Back in 1995 for similar comments, US Admiral Richard C. Macke was fired, as reported in the LA Times and the New York Times, which said Macke "apologized after members of Congress and Japanese officials complained, but it was too late.... A senior White House official said tonight that Anthony Lake, the national security adviser, had heard of Admiral Macke's remarks and told the Defense Department that the statements were 'not acceptable.'"

  Anthony Lake is now in the UN system, as the head of UNICEF - does he think UN Peacekeeping chief Ladsous' similar comments in 2015 are acceptable? Or does he, apparently like his and some other major member states, hope no one notices what Ladsous says and, worse, does?

  UN Secretary General Ban Ki-moon has yet to act. Nor have Ladsous' French sponsors, who dumped him on the UN after he'd previously been rejected for the post by Ban's predecessor Kofi Annan, said anything.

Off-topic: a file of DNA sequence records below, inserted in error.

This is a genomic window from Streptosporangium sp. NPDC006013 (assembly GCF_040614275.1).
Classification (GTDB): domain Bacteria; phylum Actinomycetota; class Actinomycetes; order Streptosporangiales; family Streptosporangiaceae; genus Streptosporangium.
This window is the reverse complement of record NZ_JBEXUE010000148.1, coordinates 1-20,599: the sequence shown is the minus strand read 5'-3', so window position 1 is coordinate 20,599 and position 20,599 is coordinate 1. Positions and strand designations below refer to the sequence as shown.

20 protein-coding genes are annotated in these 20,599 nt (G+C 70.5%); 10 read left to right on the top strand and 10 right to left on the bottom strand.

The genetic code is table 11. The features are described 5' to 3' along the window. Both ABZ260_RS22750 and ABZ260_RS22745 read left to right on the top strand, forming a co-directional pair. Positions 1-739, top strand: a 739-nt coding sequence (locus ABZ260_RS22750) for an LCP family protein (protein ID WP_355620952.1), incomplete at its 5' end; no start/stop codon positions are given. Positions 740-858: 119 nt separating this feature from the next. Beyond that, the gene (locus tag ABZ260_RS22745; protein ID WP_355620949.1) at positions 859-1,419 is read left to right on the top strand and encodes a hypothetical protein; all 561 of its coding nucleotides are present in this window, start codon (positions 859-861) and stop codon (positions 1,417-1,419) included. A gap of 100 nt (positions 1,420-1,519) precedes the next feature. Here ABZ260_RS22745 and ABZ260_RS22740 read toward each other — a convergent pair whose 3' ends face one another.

When Inner City Press started asking about this, Ladsous took to saying "I don't respond to you, Mister," right on UNTV. Instead he summoned Agence France Presse, Reuters and others to private briefings, as here in the hall. These media didn't report Ladsous' antics -- nor despite being present at Ladsous' September 11 press conference did they report his linkage of soldiers' rapes to their lack of "comfort" or R&R. This is today's UN.

  It was Senegalese Babacar Gaye, the head of the CAR mission, and not overall Peacekeeping chief Ladsous who was fired by UN Secretary General Ban Ki-moon; Inner City Press obtained and put Gaye's letter online here (credited here and here) citing systemic problems.